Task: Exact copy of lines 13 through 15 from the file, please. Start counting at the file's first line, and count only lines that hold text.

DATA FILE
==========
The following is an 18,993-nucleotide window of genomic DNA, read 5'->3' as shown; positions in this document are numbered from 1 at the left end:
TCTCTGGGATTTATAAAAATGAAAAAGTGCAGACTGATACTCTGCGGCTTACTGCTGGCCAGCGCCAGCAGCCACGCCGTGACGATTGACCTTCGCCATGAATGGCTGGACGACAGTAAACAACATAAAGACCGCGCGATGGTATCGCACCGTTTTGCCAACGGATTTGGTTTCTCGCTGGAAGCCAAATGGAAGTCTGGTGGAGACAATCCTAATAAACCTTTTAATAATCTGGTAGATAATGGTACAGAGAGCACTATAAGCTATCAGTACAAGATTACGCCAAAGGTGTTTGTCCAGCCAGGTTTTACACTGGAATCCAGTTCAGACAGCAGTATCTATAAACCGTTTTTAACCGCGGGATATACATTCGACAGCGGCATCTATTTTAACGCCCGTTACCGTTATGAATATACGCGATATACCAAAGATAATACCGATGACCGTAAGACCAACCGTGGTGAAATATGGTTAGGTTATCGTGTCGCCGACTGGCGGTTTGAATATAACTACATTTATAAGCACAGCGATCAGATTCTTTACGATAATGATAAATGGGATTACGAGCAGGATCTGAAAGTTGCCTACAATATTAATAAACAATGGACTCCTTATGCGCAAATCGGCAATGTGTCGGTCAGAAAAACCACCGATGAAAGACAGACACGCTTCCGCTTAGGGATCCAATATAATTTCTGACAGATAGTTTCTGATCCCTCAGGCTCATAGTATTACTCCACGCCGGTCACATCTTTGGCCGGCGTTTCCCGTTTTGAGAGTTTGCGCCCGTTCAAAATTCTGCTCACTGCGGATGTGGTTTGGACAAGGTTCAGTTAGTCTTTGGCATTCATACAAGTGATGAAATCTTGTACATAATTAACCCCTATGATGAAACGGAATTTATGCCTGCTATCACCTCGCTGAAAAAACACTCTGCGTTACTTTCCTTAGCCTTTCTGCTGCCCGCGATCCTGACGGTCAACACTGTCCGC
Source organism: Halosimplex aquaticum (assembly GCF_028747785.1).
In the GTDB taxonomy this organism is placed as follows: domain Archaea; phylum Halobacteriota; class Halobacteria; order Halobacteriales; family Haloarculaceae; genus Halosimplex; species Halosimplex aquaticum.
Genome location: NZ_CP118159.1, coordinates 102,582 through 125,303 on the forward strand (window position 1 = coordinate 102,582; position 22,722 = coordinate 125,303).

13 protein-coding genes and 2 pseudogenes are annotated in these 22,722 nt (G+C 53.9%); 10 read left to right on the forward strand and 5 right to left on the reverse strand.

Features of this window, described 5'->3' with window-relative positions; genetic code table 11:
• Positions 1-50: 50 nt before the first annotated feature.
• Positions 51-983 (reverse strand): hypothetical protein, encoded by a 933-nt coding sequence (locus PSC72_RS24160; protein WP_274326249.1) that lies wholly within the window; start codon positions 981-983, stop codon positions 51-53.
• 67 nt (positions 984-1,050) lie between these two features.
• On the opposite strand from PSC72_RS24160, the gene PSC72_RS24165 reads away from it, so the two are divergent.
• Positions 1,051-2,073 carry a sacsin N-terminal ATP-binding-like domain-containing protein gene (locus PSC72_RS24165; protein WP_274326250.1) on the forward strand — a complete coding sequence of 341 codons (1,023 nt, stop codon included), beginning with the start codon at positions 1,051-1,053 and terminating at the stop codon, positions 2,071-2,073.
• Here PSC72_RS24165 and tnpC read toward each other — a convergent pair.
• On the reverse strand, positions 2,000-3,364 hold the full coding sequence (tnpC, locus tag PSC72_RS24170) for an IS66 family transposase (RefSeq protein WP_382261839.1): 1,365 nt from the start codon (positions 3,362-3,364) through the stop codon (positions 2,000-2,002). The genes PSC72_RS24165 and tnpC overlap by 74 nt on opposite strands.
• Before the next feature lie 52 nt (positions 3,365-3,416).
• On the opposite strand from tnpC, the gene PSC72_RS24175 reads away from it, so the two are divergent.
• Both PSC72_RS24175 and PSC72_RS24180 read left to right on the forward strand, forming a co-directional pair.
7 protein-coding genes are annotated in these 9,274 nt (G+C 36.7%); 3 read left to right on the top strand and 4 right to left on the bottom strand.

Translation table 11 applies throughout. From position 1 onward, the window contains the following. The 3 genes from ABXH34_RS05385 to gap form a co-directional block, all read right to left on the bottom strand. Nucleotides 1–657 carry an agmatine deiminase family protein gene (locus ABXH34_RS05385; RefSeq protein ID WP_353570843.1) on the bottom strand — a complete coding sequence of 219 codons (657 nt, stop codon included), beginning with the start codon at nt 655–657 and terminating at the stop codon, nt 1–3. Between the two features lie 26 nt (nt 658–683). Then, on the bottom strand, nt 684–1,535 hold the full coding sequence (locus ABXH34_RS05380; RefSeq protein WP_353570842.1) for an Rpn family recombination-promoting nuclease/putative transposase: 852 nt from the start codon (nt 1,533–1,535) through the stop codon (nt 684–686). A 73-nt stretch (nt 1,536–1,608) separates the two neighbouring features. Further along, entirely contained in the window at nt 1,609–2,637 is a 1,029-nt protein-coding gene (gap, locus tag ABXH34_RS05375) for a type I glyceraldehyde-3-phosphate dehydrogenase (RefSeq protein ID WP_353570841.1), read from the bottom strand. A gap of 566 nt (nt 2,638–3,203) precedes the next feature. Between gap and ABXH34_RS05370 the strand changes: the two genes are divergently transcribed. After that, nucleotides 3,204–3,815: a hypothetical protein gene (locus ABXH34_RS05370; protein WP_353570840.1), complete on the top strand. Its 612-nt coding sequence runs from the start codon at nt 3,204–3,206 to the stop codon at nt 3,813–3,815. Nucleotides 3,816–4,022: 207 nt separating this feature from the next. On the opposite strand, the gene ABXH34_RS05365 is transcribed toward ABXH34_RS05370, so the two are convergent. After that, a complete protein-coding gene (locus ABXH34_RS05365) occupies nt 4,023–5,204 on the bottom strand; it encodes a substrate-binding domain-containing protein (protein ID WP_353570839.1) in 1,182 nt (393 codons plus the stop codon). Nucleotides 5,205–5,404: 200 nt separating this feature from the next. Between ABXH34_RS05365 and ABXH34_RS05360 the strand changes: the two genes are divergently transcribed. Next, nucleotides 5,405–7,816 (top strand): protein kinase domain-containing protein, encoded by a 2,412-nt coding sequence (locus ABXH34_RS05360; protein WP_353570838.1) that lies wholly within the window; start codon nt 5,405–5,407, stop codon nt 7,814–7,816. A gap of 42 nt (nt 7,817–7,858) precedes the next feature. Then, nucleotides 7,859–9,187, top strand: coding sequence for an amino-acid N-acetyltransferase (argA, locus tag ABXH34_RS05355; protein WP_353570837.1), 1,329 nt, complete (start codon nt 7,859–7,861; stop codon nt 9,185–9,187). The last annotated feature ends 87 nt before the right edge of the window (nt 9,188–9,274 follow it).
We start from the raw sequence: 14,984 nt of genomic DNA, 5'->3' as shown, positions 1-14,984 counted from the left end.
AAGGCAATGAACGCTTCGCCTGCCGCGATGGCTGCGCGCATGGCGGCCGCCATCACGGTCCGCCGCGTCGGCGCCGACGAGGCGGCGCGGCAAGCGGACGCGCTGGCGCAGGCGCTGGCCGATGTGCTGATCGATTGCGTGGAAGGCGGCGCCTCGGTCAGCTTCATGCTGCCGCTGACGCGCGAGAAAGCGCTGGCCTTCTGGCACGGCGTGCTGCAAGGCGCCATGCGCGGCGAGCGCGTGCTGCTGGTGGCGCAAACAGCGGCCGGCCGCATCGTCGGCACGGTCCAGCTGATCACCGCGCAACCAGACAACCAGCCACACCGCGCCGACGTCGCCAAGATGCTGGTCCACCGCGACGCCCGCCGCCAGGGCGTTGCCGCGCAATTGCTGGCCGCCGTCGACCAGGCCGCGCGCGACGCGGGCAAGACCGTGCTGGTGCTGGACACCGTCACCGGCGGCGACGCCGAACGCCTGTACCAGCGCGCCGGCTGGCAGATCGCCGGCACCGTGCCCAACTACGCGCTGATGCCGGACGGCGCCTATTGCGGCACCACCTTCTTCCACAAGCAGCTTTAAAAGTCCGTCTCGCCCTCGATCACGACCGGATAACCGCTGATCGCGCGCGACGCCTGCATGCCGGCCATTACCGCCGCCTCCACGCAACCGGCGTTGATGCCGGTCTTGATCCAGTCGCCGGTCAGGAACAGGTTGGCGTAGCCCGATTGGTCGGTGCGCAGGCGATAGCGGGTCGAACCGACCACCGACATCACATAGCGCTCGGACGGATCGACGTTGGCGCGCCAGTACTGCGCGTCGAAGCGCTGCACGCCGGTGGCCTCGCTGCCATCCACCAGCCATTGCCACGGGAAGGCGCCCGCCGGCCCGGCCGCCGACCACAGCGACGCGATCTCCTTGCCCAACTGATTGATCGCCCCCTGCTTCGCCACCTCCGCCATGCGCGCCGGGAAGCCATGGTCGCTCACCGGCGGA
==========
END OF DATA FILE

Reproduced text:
• Here PSC72_RS24165 and tnpC read toward each other — a convergent pair.
• On the reverse strand, positions 2,000-3,364 hold the full coding sequence (tnpC, locus tag PSC72_RS24170) for an IS66 family transposase (RefSeq protein WP_382261839.1): 1,365 nt from the start codon (positions 3,362-3,364) through the stop codon (positions 2,000-2,002). The genes PSC72_RS24165 and tnpC overlap by 74 nt on opposite strands.
• Before the next feature lie 52 nt (positions 3,365-3,416).